Preparing the environment is a key tenet of the Montessori method, including the Montessori method at home. However, keep in mind that if you are a parent, your environment is your home. So, you have your work cut out for you. In other words, I would argue that creating a Montessori environment at home is a bit more challenging than setting up a classroom.
Above all else, I found these two first steps really useful in bringing the Montessori method into my home. You will find that once you’ve simplified your home, you’ll be in a much better position to implement the Montessori method. In other words, start with a clean slate and you will have a better time of it!
Montessori Method at Home
- Take a look around the playroom. Ask yourself, “does everything have a place?” That phrase is my mantra. Plus, it makes life with a young child a lot easier (sort of). Make a rule “if it has no place, store it or give it away”.
- Next up, toy & book rotation is key. Every 3-4 weeks, take the time to rotate and even purge a few items. If you’re wondering how to decide which toys to purge or even throw into the garbage, one rule I like to stand by is “if it is broken or if it is a duplicate, get rid of it.”
- Say goodbye to plastic and loud, annoying, distracting toys!
- Add calming and aesthetically pleasing decor to the playroom. One of my favorite and easy to put together materials for a Montessori space are simple jars with liquid watercolors. See below for more details.
I try to create an interesting and inviting space for my sons in terms of their activities, materials and the decor of their space. This addition to their space is very simple and inexpensive to do. For example, all you need are small glass bottles. I found great ones at a local craft store for $1. Alternatively, you can also use Glass Spice Jars.
I added Liquid Watercolor Paint and a bit more of water to fill the bottle about 3/4 full. As one example, I decided to use blue, red and yellow so that I could have two combinations to make purple and orange. In addition to these colors, I used clear water, blue, yellow, red, and “black”. Then simply display the jars on a window sill or somewhere the light can catch the beautiful colors.
- Start by giving your child the freedom to decorate his room but encourage the less is more approach. In other words, involve your child in setting up his spaces at home and there will be buy-in to the Montessori method.
- Provide a child’s sized laundry basket
- Place artwork (maybe even your child’s work) at the child’s eye level
- Accessible clothing with low shelves, rods, and hooks
- Relaxing lighting but don’t completely block out natural light
- Definitely make the space for your child with books and even a few toys. Keep it simple, though. Avoid clutter!
- Calm and soothing colors
- An essential oil diffuser is a nice touch
- First, keep in mind the child’s development. What I mean by this statement is that young children think concretely. For example, simply saying, “wash your face” might not resonate with a child. If he cannot see the ketchup on his face, is it really there? So, one way to achieve the Montessori method in the bathroom is to include a mirror at bath time. Then, the child can truly acknowledge the difference between clean and dirty.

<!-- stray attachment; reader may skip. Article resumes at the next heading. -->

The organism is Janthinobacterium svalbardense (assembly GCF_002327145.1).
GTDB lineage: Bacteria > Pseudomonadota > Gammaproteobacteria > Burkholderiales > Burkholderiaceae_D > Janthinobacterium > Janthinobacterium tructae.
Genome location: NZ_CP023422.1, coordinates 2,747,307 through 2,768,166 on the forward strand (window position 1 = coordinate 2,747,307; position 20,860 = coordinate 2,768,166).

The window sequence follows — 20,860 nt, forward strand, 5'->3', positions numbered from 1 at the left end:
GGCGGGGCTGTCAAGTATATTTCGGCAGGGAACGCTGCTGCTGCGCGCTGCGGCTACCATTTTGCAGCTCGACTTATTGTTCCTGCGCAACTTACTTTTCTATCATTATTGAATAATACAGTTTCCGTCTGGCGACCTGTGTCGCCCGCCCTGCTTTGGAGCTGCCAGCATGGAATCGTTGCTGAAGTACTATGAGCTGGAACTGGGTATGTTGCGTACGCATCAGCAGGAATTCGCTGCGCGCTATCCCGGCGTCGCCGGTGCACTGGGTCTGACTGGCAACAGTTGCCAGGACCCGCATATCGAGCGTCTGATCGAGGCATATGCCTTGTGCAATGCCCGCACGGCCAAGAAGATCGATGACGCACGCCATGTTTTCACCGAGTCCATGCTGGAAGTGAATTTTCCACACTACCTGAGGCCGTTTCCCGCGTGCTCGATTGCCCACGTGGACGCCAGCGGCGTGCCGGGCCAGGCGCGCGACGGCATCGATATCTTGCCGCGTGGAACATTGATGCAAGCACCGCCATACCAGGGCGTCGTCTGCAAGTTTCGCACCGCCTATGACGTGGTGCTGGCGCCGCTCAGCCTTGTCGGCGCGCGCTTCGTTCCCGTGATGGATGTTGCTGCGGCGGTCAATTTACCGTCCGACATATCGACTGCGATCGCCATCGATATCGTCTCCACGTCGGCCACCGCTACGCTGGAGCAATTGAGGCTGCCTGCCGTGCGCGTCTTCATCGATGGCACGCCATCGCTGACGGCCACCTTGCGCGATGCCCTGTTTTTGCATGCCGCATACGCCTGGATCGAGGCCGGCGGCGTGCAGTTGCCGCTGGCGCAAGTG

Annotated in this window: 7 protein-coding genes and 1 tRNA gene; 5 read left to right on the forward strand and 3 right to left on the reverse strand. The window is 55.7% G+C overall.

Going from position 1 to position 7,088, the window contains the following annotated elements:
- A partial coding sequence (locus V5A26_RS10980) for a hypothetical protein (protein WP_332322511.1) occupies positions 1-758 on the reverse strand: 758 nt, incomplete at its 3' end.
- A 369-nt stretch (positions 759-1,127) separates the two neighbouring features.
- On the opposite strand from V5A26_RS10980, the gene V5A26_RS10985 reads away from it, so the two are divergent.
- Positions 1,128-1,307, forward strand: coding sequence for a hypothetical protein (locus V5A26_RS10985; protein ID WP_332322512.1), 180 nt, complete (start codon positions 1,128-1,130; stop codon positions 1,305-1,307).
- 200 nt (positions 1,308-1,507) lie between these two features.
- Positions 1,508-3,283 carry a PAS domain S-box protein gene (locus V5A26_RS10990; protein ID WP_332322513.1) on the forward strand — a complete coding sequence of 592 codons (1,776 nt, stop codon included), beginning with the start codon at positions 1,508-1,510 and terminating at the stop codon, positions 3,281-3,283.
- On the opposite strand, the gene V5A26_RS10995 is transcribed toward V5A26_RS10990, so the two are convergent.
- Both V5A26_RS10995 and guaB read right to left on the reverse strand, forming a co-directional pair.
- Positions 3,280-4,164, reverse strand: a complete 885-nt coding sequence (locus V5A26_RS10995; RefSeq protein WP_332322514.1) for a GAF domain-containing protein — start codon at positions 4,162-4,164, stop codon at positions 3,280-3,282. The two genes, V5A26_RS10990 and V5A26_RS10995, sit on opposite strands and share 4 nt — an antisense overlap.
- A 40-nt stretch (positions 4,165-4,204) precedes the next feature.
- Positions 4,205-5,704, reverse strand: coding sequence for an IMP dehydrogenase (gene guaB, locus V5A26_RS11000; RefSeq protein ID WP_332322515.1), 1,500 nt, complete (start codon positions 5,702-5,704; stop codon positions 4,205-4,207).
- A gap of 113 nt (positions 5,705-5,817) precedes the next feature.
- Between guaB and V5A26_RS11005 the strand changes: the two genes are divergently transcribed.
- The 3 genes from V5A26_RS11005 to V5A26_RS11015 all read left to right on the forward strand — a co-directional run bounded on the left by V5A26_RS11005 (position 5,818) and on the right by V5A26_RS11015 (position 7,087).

- Next, make the bathroom accessible for kids with a Faucet Extender, light switch extender, and stools. One of my pet peeves as a parent is having to pick up my child to wash his hands. I do it because it is important but why not find a way to help the child help himself? Win. Win. There are ways to do this without having to reconstruct your adult-sized bathroom. Kids will relish in being able to wash hands and turn on/off the lights all by themselves.
A critical component of the Montessori method is creating a kid-sized home environment. However, using real dishware and glasses is a tough transition for most of us parents. However, using real kitchen utensils, glass cups, and plates are the way to go if you want to align your kitchen with Montessori ideals.
One way to avoid breaking all your nice plates and glasses is to search goodwill for beautiful glasses and plates. You’ll find great deals! Furthermore, in the event, as children are learning grace & courtesy, an accident occurs you don’t feel too guilty about it. Montessori Services is a wonderful resource for kid-sized kitchen, garden, and cleaning tools. Also, use visuals of real images in learning and routine charts.
Next, I get to tell you about one of my favorite, simple ways to integrate the Montessori method into your home is with a peace corner. That is to say, this space is meant for observation in silence, to calm down or to simply be. So, you can include a plant for caring and observing, a fish tank for watching, or simply a window for gazing at the wonders of the outdoors.
- Gather activities to encourage mindfulness in children is through journaling, meditation, deep breathing exercises, and yoga and place them in accessible areas of the home. Consider a Cretan’s Labyrinth or ABC Yoga Cards in a basket.
- Read this wonderful book called Nurturing the Spirit: In Non-Sectarian Classrooms. The author shares ideas about cultivating stillness that you can integrate into your home.
I hope you enjoyed this post!